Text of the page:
Other useful features include a moveable AF aiming point which can be positioned anywhere in the frame, a live exposure histogram, and the unique shooting data monitor display that tells you not only the exposure settings but also the focusing range and depth of field. This screen, shown in the picture of the back of the camera, looks horrifyingly complicated, but once you figure out what it all means it is extremely useful.
The EX-P505 isn’t a cheap camera, in fact at around £315 it is in the upper end of the market for 5MP models, but it does have a lot to offer for the money not least its extraordinary movie modes. Effectively a hybrid still/movie camera, the EX-P505 comes as close as anything on the market to competing with dedicated digital video camcorders for quality and features. It is the only digital still camera I have ever seen that can shoot movies with stereo sound, through two small microphones on the top of the flash housing. Movies are recorded in full 640 x 480 pixel VGA quality at 30 frames per second, and are saved in the near-DVD quality MPEG-4 video compression format straight onto the memory card. A 256MB SD card gives over eight minutes of shooting time.
The camera has four movie modes. The standard mode simply starts recording when you press the button and stops when you press it again. The short movie mode records a clip of up to eight seconds, but several of these clips can be seamlessly strung together as a montage. The Best Shot movie mode offers five special settings for portrait movies, landscape movies, night scenes, fireworks and silent black & white movies. However it is the Past Movie mode that is the really clever part. In this mode the camera is continuously recording video to its memory buffer so that it can effectively begin recording five seconds before you press the shutter button, so you’ll never have to miss the action because you weren’t ready. Movies can be cut and spliced in the camera, and single frames can be isolated and saved as still images.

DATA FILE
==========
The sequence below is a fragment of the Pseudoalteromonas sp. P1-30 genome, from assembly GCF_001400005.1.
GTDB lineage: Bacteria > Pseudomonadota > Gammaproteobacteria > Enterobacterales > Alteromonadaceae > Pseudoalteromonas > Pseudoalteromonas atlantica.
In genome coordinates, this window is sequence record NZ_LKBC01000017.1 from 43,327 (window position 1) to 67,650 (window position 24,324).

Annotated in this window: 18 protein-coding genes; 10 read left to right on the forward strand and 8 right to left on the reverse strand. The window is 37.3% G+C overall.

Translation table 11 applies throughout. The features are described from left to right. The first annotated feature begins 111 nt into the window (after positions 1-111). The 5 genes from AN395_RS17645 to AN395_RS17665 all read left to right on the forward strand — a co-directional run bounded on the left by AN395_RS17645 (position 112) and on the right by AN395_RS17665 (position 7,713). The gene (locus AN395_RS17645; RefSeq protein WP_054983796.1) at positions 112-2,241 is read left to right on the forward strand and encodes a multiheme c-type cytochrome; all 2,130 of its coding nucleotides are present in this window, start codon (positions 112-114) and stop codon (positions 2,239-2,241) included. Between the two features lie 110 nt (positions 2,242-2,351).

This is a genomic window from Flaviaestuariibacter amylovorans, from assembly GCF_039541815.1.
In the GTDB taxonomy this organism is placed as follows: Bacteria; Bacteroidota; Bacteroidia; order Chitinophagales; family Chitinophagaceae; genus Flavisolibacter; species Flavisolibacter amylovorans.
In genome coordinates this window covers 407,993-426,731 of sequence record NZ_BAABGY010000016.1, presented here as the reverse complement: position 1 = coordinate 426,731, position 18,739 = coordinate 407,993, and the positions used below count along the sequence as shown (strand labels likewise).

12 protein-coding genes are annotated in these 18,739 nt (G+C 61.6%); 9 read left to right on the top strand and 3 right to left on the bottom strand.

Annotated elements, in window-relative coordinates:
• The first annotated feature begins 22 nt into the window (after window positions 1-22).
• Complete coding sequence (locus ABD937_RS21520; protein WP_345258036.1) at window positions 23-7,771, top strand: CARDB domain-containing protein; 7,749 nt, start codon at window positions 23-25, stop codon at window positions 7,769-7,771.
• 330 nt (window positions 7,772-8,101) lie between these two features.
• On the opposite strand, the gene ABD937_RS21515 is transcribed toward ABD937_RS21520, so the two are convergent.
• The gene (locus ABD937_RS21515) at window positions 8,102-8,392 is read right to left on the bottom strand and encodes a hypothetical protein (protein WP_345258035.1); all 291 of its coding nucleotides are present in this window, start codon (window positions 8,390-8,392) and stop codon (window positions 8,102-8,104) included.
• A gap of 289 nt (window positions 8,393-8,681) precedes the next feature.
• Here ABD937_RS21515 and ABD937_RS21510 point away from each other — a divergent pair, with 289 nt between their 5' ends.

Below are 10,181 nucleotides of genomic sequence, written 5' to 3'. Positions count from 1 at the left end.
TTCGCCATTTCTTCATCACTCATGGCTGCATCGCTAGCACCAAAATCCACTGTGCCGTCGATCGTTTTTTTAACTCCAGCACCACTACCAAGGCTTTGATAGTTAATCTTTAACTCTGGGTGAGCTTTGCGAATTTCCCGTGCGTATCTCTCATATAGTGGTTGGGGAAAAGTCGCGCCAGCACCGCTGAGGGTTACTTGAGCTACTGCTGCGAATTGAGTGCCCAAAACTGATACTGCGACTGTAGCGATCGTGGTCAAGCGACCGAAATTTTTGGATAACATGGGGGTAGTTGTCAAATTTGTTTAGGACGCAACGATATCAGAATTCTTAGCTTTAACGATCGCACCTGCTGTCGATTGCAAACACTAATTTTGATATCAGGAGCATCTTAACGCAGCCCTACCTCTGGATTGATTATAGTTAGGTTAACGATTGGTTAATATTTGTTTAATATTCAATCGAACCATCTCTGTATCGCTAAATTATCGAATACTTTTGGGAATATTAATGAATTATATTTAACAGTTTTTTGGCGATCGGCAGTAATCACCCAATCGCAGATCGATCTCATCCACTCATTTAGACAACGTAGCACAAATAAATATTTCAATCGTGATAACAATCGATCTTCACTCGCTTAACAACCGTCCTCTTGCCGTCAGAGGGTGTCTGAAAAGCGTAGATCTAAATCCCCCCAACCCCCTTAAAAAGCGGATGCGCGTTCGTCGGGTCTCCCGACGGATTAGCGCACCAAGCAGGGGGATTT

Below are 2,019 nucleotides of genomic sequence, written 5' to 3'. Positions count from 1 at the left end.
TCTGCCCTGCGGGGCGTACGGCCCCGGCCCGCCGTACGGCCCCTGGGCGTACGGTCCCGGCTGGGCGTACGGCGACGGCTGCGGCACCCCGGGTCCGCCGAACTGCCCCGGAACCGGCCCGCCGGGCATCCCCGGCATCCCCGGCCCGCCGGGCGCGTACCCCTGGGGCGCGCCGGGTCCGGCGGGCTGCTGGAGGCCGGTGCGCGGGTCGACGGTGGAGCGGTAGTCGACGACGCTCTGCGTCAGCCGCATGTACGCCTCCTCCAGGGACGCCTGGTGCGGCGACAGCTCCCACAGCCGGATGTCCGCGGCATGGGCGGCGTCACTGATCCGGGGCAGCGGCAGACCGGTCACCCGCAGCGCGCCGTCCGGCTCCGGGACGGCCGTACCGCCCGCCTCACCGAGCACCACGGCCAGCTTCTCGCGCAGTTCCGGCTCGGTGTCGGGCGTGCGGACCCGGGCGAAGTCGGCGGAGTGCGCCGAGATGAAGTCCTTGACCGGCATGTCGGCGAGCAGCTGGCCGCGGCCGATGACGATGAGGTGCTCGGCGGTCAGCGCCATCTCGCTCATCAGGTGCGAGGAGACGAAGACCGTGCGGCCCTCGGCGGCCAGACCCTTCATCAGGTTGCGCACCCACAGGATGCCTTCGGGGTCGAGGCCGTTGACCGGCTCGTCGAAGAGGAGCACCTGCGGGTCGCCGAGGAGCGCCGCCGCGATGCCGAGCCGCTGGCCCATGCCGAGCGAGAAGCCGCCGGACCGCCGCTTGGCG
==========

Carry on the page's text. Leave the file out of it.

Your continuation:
This barely leaves us with enough room to mention the camera’s still picture performance, but if you look at the accompanying sample shots you’ll get a good idea of what it can do. Picture quality is generally superb, although the automatic white balance seemed to be a bit hit-and-miss, producing a noticeable colour cast on some images with very bright or dominant colours, however using the easily accessible pre-set white balance options corrected this problem. Focusing and exposure were accurate, image noise is well controlled and the level of detail is extremely good for a 5MP camera. The 1cm focusing macro mode is particularly good, producing superb close-up results. There is some barrel distortion at the wide-angle end of the zoom range, but nothing too severe.
A little on the expensive side for a 5MP camera, but the impressive stills performance, easily accessible creative features and some outstanding and unique movie modes – including stereo sound – make the Exilim EX-P505 a unique and appealing model for the more advanced user. It manages to fit in more features than most cameras twice its size
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